The beginning of the Mission Sisters of Ajmer (MSA) Education System were laid first in 1913 in a school, in the city of Ajmer for the poor street children and orphans. It was known as St. Imeldas school. In 1919 the Rt. Rev. Henry Fortunatus Caumont our Founder, established the first Sophia School in Ajmer for the education of girls. He was the first Bishop of the Ajmer Diocese which covered then, practically the whole of Rajputana (the present Rajasthan). Hailing from the beautiful land of France, Rev. Fr. Fortunatus Caumont O.F.M. Cap. came to India as a young missionary priest in 1897. Being a man of vision and foresight he realized that the extreme backwardness and illiteracy of the people especially in the rural areas could be eliminated only if the women were given basic education. This was particularly the case of Rajput women.
While the men enjoyed the rights of a princely feudal system and the best of education in the ‘Princes’ College of Mayo at Ajmer, womans education was neglected.
Sr. Mother Mary
Bishop Caumont saw the prime need of uplifting the women. So he took up gigantic task in 1911, with the help of his sister Mother Mary Matilda, he founded an indigenous Congregation, the Mission Sisters of Ajmer to serve the needs of the people of Rajputana. To them, his Mission Sisters, he entrusted the task of educating the girls and in 1919, he started the first school for them in Ajmer, Rajasthan (Rajputana).
The name he gave the school and the motto he framed are both significant of the educational ideal he had in mind. ‘Sophia’ in Greek means WISDOM, and Wisdom is summed up in ‘VACHAN’ the Eternal Word, the source of true wisdom. We as educationalists are to give true wisdom to the children in our schools and colleges.
In 1930, Bishop Henry Fortunatus Caumont passed away. In him, Mother Mary Matilda lost a staunch supporter and adviser. Over the years, Mother Matilda saw the Sophia School in Ajmer take deep roots, turn into a High School. Through her dedicated worker, the Mission Sisters of Ajmer, she was able establish such schools in other parts of the county, mainly in the major cities of Rajasthan.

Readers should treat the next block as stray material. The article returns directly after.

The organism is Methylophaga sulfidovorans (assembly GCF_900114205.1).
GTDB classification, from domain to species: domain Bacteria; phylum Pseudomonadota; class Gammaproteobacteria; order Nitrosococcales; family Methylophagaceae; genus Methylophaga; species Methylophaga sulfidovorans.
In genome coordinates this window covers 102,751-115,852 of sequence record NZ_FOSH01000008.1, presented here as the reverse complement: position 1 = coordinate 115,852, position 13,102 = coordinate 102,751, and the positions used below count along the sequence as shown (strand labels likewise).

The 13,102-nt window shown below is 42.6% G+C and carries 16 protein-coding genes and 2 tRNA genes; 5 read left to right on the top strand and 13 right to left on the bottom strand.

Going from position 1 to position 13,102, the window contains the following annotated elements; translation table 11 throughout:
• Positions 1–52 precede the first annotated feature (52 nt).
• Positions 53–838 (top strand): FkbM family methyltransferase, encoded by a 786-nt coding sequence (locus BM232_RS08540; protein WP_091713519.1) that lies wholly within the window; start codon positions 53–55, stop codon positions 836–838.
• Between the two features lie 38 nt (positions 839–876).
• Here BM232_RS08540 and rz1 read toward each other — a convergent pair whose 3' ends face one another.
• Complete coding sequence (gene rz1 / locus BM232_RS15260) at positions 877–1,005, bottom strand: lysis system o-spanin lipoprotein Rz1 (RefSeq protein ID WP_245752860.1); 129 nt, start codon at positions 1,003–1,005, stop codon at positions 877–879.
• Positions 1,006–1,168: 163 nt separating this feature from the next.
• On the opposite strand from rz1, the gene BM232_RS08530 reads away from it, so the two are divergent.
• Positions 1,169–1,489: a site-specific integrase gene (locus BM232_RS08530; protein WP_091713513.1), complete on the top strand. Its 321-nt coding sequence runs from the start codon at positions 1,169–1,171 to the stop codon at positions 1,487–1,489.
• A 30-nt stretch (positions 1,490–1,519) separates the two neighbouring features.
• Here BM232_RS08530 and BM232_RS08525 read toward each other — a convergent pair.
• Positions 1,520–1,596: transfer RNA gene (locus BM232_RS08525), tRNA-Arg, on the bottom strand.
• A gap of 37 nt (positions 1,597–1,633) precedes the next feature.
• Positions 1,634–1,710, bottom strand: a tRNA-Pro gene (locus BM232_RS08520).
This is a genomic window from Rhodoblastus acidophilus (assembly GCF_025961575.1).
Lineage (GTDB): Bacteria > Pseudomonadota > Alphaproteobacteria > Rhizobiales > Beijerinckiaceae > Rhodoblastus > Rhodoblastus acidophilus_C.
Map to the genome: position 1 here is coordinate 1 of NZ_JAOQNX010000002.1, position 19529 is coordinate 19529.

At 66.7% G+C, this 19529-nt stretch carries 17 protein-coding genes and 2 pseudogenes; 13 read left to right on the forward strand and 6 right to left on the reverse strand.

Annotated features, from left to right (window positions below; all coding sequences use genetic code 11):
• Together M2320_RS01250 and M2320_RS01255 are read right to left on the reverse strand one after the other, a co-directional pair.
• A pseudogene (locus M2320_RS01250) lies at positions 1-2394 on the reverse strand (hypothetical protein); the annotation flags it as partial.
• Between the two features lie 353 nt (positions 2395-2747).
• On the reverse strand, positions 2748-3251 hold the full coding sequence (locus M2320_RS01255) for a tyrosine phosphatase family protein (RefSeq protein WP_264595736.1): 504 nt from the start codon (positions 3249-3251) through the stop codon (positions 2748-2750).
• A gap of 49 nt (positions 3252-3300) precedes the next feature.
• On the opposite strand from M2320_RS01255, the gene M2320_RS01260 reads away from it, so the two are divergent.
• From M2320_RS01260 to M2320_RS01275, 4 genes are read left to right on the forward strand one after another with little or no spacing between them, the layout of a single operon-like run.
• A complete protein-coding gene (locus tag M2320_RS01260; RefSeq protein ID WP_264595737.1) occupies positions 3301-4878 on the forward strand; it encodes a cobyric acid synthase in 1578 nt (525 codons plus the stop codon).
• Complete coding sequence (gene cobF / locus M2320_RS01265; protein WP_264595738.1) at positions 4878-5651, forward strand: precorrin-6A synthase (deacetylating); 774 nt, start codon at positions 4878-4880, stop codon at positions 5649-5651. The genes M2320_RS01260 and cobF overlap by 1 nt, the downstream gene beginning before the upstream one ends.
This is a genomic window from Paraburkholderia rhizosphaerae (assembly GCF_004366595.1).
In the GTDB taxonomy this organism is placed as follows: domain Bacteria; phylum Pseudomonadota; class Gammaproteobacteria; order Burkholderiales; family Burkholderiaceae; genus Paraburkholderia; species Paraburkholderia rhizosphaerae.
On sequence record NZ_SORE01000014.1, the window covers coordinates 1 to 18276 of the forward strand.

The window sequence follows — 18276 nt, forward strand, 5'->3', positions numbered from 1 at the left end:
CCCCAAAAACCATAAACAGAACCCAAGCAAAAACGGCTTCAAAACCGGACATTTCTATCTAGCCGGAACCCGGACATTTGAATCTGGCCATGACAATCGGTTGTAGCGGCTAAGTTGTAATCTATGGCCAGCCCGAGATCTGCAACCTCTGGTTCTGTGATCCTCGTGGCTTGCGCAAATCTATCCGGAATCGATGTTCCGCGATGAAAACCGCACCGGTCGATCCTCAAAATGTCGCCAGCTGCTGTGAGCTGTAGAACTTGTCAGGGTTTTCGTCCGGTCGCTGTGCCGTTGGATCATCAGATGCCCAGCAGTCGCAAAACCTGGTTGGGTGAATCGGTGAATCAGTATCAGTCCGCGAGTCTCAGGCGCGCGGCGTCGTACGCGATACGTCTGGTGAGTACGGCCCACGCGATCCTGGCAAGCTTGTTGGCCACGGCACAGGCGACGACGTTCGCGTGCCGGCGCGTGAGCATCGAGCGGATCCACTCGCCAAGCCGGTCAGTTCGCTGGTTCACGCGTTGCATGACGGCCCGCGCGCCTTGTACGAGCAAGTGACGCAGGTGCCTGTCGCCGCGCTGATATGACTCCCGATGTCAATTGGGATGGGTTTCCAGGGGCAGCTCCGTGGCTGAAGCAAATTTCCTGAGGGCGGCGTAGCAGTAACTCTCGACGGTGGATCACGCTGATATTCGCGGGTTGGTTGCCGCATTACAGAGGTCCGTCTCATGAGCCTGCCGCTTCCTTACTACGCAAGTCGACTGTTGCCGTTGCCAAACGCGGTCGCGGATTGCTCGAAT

OUR FIRST STUDENT
Story of Nargace Dalal
The school in its progress has recalled to our memory a girl Nargace Dalal who one morning in July, 1935 was seen at the railway station, Jodhpur, crying and shedding tears because she did not want to leave home and go outside to Jodhpur to study.
A friend jokingly said, “If you don’t wish to go to Sophia we shall bring Sophia to you”. These words though unthinkingly said, were prophetic, the prophecy was fulfilled within two years and in 1937 as predicted, Sophia came to Jodhpur with four mission sisters of Ajmer.
The history of the school will further acquaint you with the remaining details.
FOUNDATION OF SPS
Mr. Billamchand Bhandari
Sir Donald Field
Sh. Umed Singh Ji
Maharaja Of Jodhpur
The foundation of Saint Patrick’s was laid on 3rd October 1936. The work went on at a speed that was astonishing at that time and the structure was ready for occupation in March, 1937. Within 4 ½ months the edifice was ready for use. This was due to the personal interest taken by the then ruler His Highness Maharaja Ummed Singh ji of Jodhpur, Sir Donald Field, the Chief Minister, Mr. Bilam Chand Bhandari, the then Finance Secretary and Mrs. Sterling a great social worker. Thus, the female education in Jodhpur was started.
At the very outset the School started with small classes running from First Primer to Fifth class. Year after year the classes were increased with a view of preparing the students for the Cambridge Examination. Intermediate classes were started in 1944 and continued till 1946. Three batches of girls were prepared and sent up for the Intermediate examination. The conditions laid down by the department for intermediate classes were beyond our means and we had to wind up the intermediate classes in 1946. In 1945-46 provisional recognition was granted for a High School and permanent recognition was granted in 1947. The growth and success of an institution depends on teachers of integrity and capability. Under their guidance our students have year after year won laurels for the Institution in academics, physical and cultural fields.
Education is one of the most powerful weapons of human progress and a nation can progress only in proportion to its advancement of education. The chief aim of education is development of three faculties; physical, mental and spiritual. True education must do justice to all the three. It is gratifying that St. Patrick’s has neglected none of these three aspects.
The blessings of Providence can be clearly seen in the steady progress of the school and we are very grateful to God for all that He has done and is doing.